Crocodiles are amphibious animals that go back and forth between air and water. Hence, their acoustic world is shared between these two mediums that strongly differ by their physical properties. Although the number of studies on crocodilian acoustic communication and hearing has recently increased, most experiments and observations have focused on crocodilian aerial hearing abilities and our knowledge about their underwater acoustic world remains scant.
How crocodiles localize sounds in both air and water appears to be a central question. Previous studies have brought evidence for directional hearing in crocodiles, suggesting the existence of specialized adaptations. For instance, anatomical data show the presence of air space in the skull providing connections between the ears resulting in a pressure difference receiver. Experiments and observations suggest that this may improve directional hearing but it remains unclear how this anatomical particularity influences the cues that are classically used by other animals and humans for sound localization (ITD, ILD and the monaural cues in the HRTF). Finally, although theoretical considerations predict that locating a source of water-borne sound should be even more difficult than in the air, two pilot studies demonstrated that crocodilians seem able to localize an underwater sound source. The few experimental studies available in crocodilians thus appeals for further research.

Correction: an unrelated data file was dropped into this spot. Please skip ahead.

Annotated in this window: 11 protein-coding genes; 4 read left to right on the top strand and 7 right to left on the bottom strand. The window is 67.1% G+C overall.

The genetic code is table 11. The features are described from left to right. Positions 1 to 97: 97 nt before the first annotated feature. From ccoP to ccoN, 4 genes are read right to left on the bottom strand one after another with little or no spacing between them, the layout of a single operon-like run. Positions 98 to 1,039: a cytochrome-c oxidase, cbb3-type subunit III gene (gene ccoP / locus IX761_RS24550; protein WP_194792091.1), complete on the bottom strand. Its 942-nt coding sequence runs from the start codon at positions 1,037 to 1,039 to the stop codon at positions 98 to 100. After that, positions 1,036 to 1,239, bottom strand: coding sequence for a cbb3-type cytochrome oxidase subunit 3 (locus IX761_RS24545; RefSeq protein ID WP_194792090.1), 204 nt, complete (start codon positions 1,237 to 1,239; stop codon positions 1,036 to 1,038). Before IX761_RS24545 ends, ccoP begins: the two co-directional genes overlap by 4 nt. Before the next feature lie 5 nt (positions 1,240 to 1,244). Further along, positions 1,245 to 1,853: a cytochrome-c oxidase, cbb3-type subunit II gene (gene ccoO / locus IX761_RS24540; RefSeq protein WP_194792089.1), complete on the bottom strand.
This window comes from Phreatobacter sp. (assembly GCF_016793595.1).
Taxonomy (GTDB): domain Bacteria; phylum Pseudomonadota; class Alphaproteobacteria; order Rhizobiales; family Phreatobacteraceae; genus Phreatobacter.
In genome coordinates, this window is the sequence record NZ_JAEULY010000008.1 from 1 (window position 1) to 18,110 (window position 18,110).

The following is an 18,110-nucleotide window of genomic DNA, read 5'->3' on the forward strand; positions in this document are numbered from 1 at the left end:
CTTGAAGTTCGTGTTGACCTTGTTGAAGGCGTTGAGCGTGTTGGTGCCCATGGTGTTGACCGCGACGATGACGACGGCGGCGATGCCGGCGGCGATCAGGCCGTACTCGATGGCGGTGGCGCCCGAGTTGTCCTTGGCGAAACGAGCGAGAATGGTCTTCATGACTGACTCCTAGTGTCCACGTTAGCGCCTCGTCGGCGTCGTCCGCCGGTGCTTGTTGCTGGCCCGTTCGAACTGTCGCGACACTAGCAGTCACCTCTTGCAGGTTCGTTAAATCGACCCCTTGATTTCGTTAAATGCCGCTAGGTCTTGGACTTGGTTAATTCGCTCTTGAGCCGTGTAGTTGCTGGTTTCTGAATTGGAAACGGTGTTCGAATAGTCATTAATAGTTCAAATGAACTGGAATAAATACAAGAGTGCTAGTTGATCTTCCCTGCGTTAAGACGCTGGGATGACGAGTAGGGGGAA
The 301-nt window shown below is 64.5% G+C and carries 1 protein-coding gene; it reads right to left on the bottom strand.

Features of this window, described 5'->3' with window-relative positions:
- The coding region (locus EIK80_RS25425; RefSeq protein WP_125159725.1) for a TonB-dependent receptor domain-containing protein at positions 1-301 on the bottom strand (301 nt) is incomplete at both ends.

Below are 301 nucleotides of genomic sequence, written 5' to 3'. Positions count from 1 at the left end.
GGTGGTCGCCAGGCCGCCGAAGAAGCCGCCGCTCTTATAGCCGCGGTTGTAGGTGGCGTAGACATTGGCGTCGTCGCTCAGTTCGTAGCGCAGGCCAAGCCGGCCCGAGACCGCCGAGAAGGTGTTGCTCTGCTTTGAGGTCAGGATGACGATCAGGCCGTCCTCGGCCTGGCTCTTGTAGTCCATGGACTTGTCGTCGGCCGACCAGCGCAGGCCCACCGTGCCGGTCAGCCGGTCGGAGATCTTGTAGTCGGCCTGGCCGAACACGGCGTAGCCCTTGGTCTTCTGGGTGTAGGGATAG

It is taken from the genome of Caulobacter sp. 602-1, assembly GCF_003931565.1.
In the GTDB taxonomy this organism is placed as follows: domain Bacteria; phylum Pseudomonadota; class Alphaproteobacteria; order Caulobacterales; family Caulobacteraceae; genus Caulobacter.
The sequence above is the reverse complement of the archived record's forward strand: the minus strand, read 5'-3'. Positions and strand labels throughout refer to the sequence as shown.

The aim of the PhD project will be to investigate how crocodiles navigate in their amphibious acoustic world. Using ethological experiments coupled to physical measurements aimed to characterize the acoustic cues available for sound location, we will mainly focus on the crocodiles’ ability to localize and discriminate between sound sources, two important aspects of the auditory scene analysis.
Outcome of the project: There is currently a great interest in understanding the evolution of the archosaurian lineage. Crocodilians diverged from birds more than 240 million years ago and they are of primary interest in the reconstruction of ancestral archosaurian biology. In this perspective, increasing our knowledge about crocodilian biology is a necessary step. More broadly, the research performed during this PhD project will bring new knowledge about auditory scene analysis, a universal problem faced by all animal species living in complex environments.
Logistics. Experiments on captive individuals will be performed at the ENES lab (Saint-Etienne) and in various zoos (e.g. La Ferme aux Crocodiles, Pierrelatte). Field experiments will probably be performed in Brazil (Pantanal). The focal species will mainly be the Nile crocodile and the spectacled caiman.
Supervision. Nicolas Grimault (CNRL CNRS UMR 5292) and Nicolas Mathevon (Université de Saint-Etienne, ENES/Neuro-PSI CNRS UMR 9197).